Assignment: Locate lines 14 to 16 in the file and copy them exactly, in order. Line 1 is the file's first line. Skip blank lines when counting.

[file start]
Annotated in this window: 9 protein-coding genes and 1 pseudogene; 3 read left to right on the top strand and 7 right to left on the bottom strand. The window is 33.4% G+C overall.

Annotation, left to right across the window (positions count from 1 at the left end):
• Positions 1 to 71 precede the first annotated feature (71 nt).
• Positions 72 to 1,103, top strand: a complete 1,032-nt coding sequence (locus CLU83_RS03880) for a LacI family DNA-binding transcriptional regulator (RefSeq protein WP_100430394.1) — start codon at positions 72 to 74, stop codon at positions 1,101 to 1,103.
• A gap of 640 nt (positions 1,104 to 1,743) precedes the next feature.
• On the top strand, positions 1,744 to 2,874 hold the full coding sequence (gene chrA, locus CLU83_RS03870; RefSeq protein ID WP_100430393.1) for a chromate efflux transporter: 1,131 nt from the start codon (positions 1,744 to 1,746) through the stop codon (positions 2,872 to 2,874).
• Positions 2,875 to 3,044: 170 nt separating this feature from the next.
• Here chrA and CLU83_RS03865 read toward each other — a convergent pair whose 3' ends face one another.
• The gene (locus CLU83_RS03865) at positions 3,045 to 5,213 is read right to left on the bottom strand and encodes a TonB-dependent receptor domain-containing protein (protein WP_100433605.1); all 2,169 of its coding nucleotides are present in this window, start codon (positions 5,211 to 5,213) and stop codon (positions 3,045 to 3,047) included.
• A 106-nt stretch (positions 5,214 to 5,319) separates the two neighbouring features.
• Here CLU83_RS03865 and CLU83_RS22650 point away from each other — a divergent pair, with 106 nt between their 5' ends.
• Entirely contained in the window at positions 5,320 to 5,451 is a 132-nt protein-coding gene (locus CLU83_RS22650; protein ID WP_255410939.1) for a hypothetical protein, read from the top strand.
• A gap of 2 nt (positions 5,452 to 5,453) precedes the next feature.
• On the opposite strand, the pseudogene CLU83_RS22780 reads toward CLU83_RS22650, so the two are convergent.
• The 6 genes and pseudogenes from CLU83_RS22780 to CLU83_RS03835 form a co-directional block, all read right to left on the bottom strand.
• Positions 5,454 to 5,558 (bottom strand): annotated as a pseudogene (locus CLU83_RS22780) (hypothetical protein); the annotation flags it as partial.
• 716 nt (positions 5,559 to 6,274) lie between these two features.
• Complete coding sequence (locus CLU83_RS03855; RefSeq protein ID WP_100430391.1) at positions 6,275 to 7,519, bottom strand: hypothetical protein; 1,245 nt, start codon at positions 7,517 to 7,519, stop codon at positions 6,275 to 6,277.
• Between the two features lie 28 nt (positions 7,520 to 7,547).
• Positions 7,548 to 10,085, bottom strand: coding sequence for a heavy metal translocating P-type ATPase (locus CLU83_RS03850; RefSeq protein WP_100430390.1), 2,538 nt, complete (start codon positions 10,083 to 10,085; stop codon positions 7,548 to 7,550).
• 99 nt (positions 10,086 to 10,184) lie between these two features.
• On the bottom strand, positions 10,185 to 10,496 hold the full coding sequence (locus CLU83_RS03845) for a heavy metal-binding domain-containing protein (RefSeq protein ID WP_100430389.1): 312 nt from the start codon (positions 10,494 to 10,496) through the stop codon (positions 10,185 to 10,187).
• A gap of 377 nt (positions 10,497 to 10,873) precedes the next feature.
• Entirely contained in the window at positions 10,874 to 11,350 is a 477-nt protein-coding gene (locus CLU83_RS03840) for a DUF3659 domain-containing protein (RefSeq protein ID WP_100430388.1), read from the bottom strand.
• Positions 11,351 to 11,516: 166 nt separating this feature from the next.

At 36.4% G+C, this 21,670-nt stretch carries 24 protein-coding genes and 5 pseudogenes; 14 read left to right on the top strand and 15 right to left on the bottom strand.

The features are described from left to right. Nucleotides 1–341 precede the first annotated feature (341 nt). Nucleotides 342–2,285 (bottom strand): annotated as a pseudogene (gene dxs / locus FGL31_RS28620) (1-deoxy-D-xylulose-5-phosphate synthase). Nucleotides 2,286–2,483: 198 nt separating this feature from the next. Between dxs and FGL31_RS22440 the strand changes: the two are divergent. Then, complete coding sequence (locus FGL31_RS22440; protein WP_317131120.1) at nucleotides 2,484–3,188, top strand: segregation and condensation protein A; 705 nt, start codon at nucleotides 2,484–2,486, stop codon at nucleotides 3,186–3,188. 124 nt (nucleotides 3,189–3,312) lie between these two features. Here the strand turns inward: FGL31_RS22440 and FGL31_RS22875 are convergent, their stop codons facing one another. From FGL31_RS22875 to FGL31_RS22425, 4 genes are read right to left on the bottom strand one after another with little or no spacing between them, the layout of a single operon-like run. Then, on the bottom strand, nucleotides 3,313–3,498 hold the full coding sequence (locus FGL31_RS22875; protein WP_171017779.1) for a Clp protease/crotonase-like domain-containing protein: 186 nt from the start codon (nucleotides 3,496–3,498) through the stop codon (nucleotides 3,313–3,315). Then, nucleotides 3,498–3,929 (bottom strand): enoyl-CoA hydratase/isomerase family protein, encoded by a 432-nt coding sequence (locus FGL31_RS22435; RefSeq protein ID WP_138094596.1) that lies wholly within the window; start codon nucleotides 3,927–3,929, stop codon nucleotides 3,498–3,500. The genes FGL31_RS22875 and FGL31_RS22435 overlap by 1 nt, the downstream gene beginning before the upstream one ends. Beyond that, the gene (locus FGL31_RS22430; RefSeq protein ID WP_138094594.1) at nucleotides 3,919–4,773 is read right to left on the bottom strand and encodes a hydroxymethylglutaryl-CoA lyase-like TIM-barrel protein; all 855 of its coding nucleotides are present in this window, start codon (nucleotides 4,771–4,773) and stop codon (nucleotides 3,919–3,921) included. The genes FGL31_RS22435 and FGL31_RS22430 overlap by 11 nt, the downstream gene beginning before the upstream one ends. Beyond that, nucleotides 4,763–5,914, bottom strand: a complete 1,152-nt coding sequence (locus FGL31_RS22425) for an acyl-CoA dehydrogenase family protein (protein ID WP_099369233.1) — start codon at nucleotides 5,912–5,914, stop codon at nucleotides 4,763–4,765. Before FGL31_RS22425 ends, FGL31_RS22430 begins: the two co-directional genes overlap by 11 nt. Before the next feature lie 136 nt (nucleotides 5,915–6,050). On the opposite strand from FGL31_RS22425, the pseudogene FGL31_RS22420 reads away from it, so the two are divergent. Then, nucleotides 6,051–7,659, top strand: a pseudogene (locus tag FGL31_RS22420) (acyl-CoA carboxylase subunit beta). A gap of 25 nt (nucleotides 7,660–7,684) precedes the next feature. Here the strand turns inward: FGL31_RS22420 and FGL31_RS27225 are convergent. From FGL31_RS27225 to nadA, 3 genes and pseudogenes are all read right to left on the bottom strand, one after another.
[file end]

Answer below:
• On the opposite strand, the pseudogene CLU83_RS22780 reads toward CLU83_RS22650, so the two are convergent.
• The 6 genes and pseudogenes from CLU83_RS22780 to CLU83_RS03835 form a co-directional block, all read right to left on the bottom strand.
• Positions 5,454 to 5,558 (bottom strand): annotated as a pseudogene (locus CLU83_RS22780) (hypothetical protein); the annotation flags it as partial.